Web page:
Wednesday, 9 March 2011

A tin train

It's freezing cold and I'm not wearing enough clothes. A quick look into the night sky reveals a set of stars shining particularly brightly by London standards. This means there are no clouds, and explains the sudden dip in temperature. And here was I thinking Spring was just around the corner...

I've been with my goddaughter, her parents and her grandmother this evening. Philippa cooked us all a delicious vegetarian meal, whilst we played with a miniature clockwork train from communist Russia. It was made from tin and was absolutely beautiful. I could have watched it going round in circles for hours. Deia had rather less patience!

...So we did a jigsaw, which had plainly been drawn and cut in the 1970s. It showed a dear little woodland scene with mice and things in frilly dresses poking their oversized heads out of a treehouse. A non-specific rodent postman was holding letters and wearing an enormous cap. I asked Deia which of the mice she  liked best, and she responded, "the beetle," which I thought was a particularly interesting answer. She went on to tell us that her Mummy had done the puzzle when she was a child. She then proceeded to repeat this fact eight times using different inflections. I wondered if we weren't responding with enough incredulity in our voices!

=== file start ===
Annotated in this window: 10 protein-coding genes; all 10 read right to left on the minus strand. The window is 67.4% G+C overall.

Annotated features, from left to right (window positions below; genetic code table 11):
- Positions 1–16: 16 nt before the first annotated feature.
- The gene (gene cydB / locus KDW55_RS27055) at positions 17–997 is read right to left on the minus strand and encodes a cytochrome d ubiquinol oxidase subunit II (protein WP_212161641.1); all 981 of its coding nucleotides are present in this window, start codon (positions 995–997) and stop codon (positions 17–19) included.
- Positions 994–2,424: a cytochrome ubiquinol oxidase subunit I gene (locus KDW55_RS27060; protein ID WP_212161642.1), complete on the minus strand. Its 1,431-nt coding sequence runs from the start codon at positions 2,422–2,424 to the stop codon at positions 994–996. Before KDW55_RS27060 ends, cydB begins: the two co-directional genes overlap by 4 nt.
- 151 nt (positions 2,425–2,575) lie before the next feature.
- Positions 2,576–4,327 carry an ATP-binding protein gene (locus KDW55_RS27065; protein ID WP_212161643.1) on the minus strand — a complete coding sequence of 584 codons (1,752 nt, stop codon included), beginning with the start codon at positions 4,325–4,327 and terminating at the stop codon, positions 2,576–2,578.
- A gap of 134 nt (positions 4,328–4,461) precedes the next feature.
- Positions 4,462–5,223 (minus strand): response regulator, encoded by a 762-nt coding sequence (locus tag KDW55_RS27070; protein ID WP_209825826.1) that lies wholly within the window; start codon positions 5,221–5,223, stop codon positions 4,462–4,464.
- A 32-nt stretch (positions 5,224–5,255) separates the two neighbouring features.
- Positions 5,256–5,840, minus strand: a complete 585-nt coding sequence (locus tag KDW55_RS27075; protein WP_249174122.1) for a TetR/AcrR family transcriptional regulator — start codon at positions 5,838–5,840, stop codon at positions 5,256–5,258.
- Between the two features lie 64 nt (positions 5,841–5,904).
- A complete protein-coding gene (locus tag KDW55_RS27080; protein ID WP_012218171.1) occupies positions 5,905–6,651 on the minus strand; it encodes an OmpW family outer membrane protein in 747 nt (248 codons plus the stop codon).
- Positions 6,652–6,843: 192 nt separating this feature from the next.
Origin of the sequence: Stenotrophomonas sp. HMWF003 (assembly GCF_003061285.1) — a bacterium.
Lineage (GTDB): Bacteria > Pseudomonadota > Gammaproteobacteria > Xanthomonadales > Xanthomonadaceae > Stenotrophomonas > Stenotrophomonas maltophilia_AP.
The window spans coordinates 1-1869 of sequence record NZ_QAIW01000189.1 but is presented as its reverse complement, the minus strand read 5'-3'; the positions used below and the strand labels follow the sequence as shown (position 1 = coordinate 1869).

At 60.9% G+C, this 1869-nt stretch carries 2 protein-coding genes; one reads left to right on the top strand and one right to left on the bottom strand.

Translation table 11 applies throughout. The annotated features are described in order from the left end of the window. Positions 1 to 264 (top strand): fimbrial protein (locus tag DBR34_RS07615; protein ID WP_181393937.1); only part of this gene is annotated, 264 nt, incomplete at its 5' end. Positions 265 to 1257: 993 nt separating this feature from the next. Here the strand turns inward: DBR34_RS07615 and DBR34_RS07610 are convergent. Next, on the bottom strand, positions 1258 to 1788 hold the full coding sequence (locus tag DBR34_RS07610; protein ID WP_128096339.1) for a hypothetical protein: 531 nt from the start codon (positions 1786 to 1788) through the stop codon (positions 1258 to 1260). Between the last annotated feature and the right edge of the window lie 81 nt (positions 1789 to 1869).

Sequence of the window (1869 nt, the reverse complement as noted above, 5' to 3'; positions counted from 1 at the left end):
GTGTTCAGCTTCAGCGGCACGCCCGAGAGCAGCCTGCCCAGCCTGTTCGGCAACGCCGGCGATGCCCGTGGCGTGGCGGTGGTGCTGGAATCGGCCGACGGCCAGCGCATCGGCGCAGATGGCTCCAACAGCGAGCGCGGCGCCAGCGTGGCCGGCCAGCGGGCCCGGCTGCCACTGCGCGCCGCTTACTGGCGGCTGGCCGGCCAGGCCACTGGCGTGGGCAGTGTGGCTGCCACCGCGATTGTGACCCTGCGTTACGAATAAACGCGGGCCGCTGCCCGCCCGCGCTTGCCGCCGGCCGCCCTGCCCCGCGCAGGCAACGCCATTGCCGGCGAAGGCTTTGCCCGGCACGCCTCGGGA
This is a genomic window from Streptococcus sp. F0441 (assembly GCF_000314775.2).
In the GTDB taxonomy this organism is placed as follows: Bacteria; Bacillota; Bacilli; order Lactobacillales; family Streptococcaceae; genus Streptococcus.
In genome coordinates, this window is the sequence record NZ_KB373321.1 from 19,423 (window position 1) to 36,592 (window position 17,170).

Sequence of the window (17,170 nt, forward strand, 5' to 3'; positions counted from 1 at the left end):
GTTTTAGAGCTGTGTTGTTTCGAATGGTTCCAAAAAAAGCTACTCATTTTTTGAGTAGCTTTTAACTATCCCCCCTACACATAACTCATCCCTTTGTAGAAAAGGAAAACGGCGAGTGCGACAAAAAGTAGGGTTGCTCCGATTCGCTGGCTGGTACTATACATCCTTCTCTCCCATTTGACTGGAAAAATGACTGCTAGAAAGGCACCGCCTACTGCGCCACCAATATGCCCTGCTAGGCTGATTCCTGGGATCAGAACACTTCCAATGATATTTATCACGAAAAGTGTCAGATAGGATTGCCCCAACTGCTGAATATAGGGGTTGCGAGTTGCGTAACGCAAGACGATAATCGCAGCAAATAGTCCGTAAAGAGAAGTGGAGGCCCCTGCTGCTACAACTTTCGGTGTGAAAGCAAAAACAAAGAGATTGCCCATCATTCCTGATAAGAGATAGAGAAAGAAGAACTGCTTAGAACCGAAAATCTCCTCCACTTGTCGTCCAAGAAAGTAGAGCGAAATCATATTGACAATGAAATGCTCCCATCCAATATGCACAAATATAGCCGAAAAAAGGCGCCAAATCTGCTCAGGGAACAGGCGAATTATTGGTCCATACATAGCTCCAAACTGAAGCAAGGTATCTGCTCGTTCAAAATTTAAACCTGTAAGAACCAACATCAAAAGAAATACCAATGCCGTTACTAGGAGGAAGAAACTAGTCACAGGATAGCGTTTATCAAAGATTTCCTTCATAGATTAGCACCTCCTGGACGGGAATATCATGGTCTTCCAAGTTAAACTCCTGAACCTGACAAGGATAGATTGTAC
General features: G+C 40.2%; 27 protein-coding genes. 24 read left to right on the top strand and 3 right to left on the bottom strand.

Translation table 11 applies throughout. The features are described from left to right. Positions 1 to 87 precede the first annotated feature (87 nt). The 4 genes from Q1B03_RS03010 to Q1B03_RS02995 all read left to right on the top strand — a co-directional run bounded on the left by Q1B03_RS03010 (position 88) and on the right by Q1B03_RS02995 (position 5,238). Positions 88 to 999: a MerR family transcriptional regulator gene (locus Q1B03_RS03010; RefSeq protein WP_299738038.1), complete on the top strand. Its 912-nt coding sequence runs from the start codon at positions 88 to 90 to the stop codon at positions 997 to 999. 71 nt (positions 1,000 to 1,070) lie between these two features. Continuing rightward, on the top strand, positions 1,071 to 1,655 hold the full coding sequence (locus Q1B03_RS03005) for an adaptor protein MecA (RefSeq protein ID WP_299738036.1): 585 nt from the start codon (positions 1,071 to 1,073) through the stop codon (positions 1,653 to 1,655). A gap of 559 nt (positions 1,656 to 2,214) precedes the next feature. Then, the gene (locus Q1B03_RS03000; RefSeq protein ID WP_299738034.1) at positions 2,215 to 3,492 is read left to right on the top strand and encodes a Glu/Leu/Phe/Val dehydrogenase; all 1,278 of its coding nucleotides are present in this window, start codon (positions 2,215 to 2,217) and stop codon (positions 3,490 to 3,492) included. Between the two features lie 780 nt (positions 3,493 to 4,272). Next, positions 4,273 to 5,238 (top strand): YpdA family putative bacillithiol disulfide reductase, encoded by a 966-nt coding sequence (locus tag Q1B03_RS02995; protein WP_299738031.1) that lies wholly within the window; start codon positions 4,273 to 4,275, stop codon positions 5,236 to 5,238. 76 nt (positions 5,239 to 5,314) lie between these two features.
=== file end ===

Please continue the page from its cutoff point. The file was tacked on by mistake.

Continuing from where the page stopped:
This morning I went with Edward to Soho to meet some producers to talk about this documentary series that there's some talk of my presenting. At the moment the production company seem to be into the idea of my presenting it with an old and dear friend, and are interviewing three of them in the next few days. They're looking to see how we interact. Apparently there's some hope we'll turn out to be the next hairy bikers! 

I'm still fairly convinced it will all come to nothing, but I've officially decided to enjoy the ride! 

350 years ago, and Pepys went to Whitehall, where he walked for several hours in St James' Park. He said the park was very lovely of late, no doubt since they'd created some water features. It was here that he discussed the idea that he might receive 60l as payment for his "extraordinary" work at sea, almost a year previously. Strikes me he did very little but eat, sleep and play the lute, but nice work if you can get it! 

He called in on Sandwich, who was back from the country bearing the sad news that their mutual aunt wasn't expected to live a great deal longer. Pepys, as usual, took the news rather matter-of-factly! Different times...

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